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Franchise Disclosure Document: Accuracy and Accountability

On Behalf of | Sep 27, 2021 | Franchise Law |

Savvy entrepreneurs know to review the Franchise Disclosure Document (FDD) before investing in a franchise. This document generally includes 23 numbered items, which include the franchisor’s background, any previous bankruptcies, and any restrictions about territory or supplier use.

One item that warrants especially thorough review is Item 19. This, the Financial Performance Representations, include claims about sales, income, or profits. It specifically states that “no other spoken or written financial performance claim” made by the franchisor is reliable if it is not a part of this item.

The wording of this provision is one example of how the playing field between the franchisor and the franchisee remains unequal in the United States. Those who buy into a franchise are often the victims of a franchisor’s poor practices — practices the franchisor designs to help their own bottom line, often at the expenses of the franchisee.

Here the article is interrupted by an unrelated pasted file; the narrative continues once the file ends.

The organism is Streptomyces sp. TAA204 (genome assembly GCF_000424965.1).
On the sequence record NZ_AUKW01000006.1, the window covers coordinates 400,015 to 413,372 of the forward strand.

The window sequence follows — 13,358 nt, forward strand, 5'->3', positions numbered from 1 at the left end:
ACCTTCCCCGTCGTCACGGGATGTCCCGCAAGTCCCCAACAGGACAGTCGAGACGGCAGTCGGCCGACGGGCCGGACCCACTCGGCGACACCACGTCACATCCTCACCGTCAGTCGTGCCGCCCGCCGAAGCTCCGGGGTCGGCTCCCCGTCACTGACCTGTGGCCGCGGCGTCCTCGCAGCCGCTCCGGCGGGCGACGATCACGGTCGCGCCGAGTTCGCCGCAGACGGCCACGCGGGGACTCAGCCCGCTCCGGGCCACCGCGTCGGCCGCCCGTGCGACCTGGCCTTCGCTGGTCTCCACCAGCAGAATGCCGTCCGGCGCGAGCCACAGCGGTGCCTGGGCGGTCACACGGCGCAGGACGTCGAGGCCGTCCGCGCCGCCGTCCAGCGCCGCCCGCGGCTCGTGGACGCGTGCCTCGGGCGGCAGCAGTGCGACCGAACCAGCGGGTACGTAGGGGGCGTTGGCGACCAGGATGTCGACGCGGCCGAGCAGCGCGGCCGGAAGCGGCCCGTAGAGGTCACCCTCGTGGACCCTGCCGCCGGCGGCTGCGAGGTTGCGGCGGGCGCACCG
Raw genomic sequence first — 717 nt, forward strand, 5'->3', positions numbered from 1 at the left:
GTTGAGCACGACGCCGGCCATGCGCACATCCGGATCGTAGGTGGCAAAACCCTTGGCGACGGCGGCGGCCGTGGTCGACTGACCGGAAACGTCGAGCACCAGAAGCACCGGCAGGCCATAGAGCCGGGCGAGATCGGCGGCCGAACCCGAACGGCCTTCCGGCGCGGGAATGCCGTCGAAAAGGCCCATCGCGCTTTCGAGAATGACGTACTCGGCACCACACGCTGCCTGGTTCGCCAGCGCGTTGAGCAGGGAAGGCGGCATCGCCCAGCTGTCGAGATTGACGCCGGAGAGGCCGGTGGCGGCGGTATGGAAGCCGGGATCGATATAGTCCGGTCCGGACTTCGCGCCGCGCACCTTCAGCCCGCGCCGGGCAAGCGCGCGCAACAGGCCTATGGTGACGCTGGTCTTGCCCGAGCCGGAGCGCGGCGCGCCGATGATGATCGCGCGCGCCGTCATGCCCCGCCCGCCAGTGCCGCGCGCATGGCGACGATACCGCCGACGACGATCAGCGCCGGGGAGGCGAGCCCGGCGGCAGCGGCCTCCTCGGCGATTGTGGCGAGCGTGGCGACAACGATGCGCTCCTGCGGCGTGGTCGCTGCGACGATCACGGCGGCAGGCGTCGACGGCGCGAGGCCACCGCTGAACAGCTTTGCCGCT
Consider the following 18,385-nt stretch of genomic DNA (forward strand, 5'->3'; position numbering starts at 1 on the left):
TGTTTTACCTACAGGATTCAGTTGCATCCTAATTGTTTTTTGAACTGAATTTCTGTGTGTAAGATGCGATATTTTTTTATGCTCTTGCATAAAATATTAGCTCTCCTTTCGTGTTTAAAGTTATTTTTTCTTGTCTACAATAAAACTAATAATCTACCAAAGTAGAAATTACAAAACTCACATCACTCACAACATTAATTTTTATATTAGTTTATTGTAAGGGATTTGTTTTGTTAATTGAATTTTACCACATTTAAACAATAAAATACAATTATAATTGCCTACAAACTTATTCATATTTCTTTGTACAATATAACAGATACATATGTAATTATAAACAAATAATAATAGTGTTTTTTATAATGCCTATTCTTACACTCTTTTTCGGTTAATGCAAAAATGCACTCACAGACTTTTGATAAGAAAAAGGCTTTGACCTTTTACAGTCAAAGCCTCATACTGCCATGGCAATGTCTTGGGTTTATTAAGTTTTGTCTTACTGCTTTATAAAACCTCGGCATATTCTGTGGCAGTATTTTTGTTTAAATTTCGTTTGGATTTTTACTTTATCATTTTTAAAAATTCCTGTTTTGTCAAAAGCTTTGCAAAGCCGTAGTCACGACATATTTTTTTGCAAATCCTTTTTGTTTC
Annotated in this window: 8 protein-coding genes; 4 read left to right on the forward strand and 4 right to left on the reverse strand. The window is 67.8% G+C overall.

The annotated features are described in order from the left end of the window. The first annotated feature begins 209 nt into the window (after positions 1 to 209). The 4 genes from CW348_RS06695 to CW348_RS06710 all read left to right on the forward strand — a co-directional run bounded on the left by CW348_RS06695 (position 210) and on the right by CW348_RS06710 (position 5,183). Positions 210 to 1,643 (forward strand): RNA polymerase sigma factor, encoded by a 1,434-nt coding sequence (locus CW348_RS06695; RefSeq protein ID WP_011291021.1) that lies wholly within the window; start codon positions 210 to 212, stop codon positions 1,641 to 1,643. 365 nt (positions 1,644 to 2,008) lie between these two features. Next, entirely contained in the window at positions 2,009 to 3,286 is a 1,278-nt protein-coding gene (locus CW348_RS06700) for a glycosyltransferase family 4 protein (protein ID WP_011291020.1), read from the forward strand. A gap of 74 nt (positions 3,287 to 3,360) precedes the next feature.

How can franchisees protect their interests?

Any entrepreneur who has started franchise negotiations knows executives and other representatives of the franchise make financial representations during meetings. So how can someone looking to invest in a franchise know which statements are reliable?

If it is included in Item 19, it is very likely reliable. There are two exceptions: when the franchisor provides actual records or adds information to Item 19 during the negotiation process.

Unfortunately, Item 19 is not the only one that can cause problems for franchisees after the agreement is signed. Other important provisions include the merger and integration clauses, often buried at the end of the contract. These provisions can provide further ammunition for the franchisor to use to remove themselves from accountability for any financial claims made during negotiations.

Can the franchisee trust the franchisor?

As our firm noted in a recent interview, cases where the franchisee sues the franchisor for providing false or misleading financial information during initial negotiations can go both ways. In some instances, the judge will side with the franchisee. In others, with the franchisor. The courts often look at whether it was reasonable for the franchisee to rely on the statements made by the franchisor or their representative when making their determination. Because of this uncertainty, it is especially important for entrepreneurs to carefully review the franchise agreement to help protect themselves from a franchisor’s attempt to remove themselves from accountability when it comes to financial representations.